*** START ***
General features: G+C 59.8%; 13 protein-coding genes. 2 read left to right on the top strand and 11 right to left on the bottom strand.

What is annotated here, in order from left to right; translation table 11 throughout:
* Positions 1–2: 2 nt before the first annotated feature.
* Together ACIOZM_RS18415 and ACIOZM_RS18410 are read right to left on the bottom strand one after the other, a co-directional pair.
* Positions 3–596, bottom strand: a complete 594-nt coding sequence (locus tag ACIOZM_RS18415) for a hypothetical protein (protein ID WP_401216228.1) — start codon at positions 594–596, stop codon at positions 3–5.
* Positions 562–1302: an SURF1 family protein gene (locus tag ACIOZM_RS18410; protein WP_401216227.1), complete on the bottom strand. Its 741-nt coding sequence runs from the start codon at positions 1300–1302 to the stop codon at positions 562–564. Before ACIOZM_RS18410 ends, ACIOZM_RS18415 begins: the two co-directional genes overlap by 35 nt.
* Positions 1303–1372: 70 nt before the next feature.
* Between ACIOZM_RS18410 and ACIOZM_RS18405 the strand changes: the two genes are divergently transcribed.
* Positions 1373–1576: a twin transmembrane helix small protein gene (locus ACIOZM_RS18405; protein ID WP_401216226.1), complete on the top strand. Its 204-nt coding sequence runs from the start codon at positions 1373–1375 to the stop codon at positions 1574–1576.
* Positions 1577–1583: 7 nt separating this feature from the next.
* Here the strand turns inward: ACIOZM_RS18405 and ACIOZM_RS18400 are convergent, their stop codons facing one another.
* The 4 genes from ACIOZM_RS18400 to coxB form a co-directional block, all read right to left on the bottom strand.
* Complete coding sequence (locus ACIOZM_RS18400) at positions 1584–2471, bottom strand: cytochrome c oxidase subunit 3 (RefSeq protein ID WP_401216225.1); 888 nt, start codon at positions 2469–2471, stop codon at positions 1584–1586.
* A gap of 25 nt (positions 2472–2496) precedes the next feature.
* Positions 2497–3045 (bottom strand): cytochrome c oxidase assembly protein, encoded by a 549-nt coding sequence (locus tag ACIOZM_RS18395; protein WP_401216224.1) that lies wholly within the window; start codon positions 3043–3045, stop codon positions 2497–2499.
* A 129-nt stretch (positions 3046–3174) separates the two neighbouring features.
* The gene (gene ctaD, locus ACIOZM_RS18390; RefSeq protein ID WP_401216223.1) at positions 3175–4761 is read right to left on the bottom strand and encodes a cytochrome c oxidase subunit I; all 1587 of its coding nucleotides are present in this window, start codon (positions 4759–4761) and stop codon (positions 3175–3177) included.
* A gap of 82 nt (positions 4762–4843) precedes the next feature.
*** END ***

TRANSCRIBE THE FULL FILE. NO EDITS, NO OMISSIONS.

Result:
General features: G+C 59.8%; 13 protein-coding genes. 2 read left to right on the top strand and 11 right to left on the bottom strand.

What is annotated here, in order from left to right; translation table 11 throughout:
* Positions 1–2: 2 nt before the first annotated feature.
* Together ACIOZM_RS18415 and ACIOZM_RS18410 are read right to left on the bottom strand one after the other, a co-directional pair.
* Positions 3–596, bottom strand: a complete 594-nt coding sequence (locus tag ACIOZM_RS18415) for a hypothetical protein (protein ID WP_401216228.1) — start codon at positions 594–596, stop codon at positions 3–5.
* Positions 562–1302: an SURF1 family protein gene (locus tag ACIOZM_RS18410; protein WP_401216227.1), complete on the bottom strand. Its 741-nt coding sequence runs from the start codon at positions 1300–1302 to the stop codon at positions 562–564. Before ACIOZM_RS18410 ends, ACIOZM_RS18415 begins: the two co-directional genes overlap by 35 nt.
* Positions 1303–1372: 70 nt before the next feature.
* Between ACIOZM_RS18410 and ACIOZM_RS18405 the strand changes: the two genes are divergently transcribed.
* Positions 1373–1576: a twin transmembrane helix small protein gene (locus ACIOZM_RS18405; protein ID WP_401216226.1), complete on the top strand. Its 204-nt coding sequence runs from the start codon at positions 1373–1375 to the stop codon at positions 1574–1576.
* Positions 1577–1583: 7 nt separating this feature from the next.
* Here the strand turns inward: ACIOZM_RS18405 and ACIOZM_RS18400 are convergent, their stop codons facing one another.
* The 4 genes from ACIOZM_RS18400 to coxB form a co-directional block, all read right to left on the bottom strand.
* Complete coding sequence (locus ACIOZM_RS18400) at positions 1584–2471, bottom strand: cytochrome c oxidase subunit 3 (RefSeq protein ID WP_401216225.1); 888 nt, start codon at positions 2469–2471, stop codon at positions 1584–1586.
* A gap of 25 nt (positions 2472–2496) precedes the next feature.
* Positions 2497–3045 (bottom strand): cytochrome c oxidase assembly protein, encoded by a 549-nt coding sequence (locus tag ACIOZM_RS18395; protein WP_401216224.1) that lies wholly within the window; start codon positions 3043–3045, stop codon positions 2497–2499.
* A 129-nt stretch (positions 3046–3174) separates the two neighbouring features.
* The gene (gene ctaD, locus ACIOZM_RS18390; RefSeq protein ID WP_401216223.1) at positions 3175–4761 is read right to left on the bottom strand and encodes a cytochrome c oxidase subunit I; all 1587 of its coding nucleotides are present in this window, start codon (positions 4759–4761) and stop codon (positions 3175–3177) included.
* A gap of 82 nt (positions 4762–4843) precedes the next feature.